Fall by Neal Stephenson – Book

When Neal Stephenson takes on a subject he does not fool around, or he does but with purpose. In Fall, Neal Stephenson takes on the small topics of our times like how to fix the internet, immortality, artificial intelligence, and the Singularity. He even gets in a prolonged jab at modern American culture when he takes us with Sophia to Ameristan for a quick and terrifying visit (hint: the border is made up of WalMarts).

Who is Sophia? She’s Dodge’s great niece. Dodge, also known as Richard Forthrast, is the key character in this sprawling novel. One of Dodge’s last acts before entering a clinic for a simple procedure (which proves fatal) is to be distracted by a red leaf that he catches on the palm of his hand before it hits the pavement (Fall). He asks “if we lived on as spirits or were reconstituted as digital simulations” would things still have “quale” (for example) the subjective experience of redness.

Dodge, although his demise is premature, has made legal arrangements to have his brain frozen (a legal dilemma since the cryonics company has folded, but also not a dilemma because Forthrast is a very wealthy man with relatives who love him). So his brain is separated from his body until those at the forefront of using computers to scan brains and preserve them in digital form can progress. Once this is accomplished Dodge awakens in an empty digital simulation, a digital afterlife. But Dodge earned his fortune as the inventor of a popular world-building game called T’Rain. He begins to build a world to give the afterlife form. Back on earth living people can watch Dodge’s simulation unfold (he remembers his name as Egdod)

Dodge’s cohorts and rivals are Corvallis Kawasaki (cohort) and Elmo Shepherd (rival) and, of course his niece Zula, mother of Sophia (loyal family). A fake nuclear incident which leaves many people believing that the town of Moab, Utah was attacked points out some of shortcomings of the internet. “The Internet – what Dodge used to call the Miasma – had just gone completely wrong. Down to the molecular level it was still a hippie grad school project. Like a geodesic dome that a bunch of flower children had assembled from scrap lumber on ground infested with termites and carpenter ants. So rotten that rot was the only thing that was holding it together.”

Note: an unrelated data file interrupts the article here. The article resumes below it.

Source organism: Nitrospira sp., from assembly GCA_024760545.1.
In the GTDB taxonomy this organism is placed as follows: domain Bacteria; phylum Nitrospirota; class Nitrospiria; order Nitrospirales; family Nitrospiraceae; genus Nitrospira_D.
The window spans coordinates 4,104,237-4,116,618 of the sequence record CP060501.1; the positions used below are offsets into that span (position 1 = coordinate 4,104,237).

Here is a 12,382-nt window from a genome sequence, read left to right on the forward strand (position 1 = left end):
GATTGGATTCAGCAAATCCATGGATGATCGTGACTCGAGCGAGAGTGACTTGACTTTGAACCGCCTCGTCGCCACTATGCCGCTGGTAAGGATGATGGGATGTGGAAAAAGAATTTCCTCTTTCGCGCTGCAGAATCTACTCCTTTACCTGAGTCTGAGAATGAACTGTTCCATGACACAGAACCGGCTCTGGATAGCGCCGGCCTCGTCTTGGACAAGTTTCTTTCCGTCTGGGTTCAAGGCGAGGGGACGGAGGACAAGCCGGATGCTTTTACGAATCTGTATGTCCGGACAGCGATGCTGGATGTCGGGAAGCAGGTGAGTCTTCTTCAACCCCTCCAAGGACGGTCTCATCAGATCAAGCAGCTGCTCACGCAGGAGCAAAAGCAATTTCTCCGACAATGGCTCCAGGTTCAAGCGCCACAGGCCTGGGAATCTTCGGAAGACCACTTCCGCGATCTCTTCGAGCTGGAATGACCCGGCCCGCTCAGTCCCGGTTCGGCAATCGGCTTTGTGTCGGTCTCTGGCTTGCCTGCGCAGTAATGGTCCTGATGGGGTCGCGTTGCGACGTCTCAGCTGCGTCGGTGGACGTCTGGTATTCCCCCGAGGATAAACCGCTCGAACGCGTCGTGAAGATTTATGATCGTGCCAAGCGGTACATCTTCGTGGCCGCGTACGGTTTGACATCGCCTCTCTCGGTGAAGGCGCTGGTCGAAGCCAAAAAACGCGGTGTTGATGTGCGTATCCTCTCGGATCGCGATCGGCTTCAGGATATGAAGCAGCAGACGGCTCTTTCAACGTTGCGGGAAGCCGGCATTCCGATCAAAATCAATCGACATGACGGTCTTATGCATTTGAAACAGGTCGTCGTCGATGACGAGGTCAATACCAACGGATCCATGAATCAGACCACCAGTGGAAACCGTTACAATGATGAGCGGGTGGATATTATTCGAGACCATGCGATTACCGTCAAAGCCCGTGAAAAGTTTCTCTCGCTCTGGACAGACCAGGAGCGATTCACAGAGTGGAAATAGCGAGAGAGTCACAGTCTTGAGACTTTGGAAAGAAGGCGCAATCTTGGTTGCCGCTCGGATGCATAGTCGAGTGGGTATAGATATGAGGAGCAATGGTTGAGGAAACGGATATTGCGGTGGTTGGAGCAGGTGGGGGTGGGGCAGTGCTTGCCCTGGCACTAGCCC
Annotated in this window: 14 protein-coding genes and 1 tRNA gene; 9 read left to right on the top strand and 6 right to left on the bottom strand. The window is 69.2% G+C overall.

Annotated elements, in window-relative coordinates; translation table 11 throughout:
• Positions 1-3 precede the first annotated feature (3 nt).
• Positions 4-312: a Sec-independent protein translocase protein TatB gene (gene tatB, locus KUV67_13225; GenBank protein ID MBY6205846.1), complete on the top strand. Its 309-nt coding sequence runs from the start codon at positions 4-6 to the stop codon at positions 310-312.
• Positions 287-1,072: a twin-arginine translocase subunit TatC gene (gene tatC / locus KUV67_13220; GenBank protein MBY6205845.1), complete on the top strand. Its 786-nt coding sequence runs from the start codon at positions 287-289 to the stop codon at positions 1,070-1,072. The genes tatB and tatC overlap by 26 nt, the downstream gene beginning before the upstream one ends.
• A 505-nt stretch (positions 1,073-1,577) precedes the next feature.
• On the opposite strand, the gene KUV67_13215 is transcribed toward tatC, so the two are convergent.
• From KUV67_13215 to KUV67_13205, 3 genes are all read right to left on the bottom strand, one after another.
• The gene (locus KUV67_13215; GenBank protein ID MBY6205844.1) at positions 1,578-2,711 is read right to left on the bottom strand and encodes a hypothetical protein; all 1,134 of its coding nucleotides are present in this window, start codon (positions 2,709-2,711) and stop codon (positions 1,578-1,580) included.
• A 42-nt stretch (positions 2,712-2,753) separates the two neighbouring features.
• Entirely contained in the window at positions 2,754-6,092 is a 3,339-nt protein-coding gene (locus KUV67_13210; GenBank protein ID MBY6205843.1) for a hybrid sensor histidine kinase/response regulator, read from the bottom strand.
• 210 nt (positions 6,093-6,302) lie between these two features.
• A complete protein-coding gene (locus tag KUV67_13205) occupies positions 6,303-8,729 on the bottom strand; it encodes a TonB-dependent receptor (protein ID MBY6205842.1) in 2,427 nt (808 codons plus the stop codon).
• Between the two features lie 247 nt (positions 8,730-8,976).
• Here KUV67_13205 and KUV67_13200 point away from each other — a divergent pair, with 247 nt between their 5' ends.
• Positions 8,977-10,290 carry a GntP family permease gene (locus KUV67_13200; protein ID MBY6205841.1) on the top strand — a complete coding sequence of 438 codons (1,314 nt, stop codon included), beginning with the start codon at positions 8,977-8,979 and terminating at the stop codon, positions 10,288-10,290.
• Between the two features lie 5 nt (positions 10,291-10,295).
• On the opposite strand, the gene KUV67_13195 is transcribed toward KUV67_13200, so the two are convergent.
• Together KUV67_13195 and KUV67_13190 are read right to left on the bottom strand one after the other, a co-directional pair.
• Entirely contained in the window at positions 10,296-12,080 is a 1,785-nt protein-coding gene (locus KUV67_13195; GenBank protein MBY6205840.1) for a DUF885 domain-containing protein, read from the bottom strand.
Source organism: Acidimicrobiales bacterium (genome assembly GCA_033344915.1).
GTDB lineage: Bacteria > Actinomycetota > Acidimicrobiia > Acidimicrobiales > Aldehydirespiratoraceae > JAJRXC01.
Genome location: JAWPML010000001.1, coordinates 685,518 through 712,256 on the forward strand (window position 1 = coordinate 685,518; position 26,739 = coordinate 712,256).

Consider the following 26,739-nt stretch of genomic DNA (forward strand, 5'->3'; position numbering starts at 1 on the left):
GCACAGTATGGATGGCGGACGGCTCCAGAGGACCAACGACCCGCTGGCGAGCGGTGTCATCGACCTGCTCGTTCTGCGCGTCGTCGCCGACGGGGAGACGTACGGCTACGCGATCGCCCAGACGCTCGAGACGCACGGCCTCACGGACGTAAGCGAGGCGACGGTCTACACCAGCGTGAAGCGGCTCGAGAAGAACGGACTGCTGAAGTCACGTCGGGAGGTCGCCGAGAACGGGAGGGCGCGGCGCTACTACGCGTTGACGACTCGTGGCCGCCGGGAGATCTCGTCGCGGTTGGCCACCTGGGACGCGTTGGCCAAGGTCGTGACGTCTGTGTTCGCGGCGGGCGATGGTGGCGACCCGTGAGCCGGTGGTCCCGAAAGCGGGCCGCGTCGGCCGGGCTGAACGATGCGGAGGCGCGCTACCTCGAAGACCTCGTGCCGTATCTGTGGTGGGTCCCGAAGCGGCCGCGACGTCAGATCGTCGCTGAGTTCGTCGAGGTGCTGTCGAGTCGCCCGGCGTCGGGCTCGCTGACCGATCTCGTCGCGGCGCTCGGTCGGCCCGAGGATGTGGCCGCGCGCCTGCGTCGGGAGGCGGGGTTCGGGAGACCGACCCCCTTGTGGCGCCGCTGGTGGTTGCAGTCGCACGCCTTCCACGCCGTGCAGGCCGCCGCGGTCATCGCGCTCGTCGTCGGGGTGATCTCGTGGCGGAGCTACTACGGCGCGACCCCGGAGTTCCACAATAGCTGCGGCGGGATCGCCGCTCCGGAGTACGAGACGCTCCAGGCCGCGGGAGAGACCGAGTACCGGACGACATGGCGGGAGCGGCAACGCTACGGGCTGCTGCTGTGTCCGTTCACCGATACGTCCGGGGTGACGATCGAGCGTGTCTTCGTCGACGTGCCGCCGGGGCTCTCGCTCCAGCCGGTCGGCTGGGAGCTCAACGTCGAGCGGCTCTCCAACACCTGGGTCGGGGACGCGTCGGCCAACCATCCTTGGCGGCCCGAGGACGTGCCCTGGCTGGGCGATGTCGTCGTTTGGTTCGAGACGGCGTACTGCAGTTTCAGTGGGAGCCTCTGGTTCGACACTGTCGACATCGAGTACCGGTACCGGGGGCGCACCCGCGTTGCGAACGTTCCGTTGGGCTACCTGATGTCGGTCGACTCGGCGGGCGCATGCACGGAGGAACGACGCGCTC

Our intrepid computer wizards and coders invent a new way to protect an individual’s identity by using their actual “lifeprint”, called a PURDAH (Personal Unseverable Designation for Anonymous Holography). The internet needs to keep expanding to keep Dodge and all the new souls being scanned into the afterlife alive. Then Dodge, creator of the land mass of the afterlife from his Palace to the Knot, decides to see if he can bring forth new souls in the Landform Visualization Utility (LVU). When he is ultimately successful his old rival El (Elmo) Shepherd feels the entire design has been taken in the wrong direction. He decides to end his own life (he has a fatal disease anyway) and get scanned into Dodge’s creation. He ousts Dodge and takes over.

Eventually, of course, all the friends and enemies of Dodge die (or are murdered) (bots are no better than their owners). The population of Earth is declining. Who will be left to make sure the afterlife is supplied with enough energy to continue to exist? How do we get to the Singularity?

It’s a long strange trip (from the Grateful Dead song ‘Truckin’). Neal Stephenson is always amazing and Fall might just be the quintessential gamer fantasy novel/or you might think it is just past weird. As for me, although it lagged in a few parts, it worked. That does seem like one way we could get to the Singularity and leave the Earth to its own devices to recover from humans. On the other hand, I have not signed up for any tech leading to a digital afterlife, and as far as I know, no such tech exists. I don’t think the afterlife looked all that appealing unless you were a member of the ‘Pantheon’. We may find out if books copy life, or if life copies books. Keep your ears open.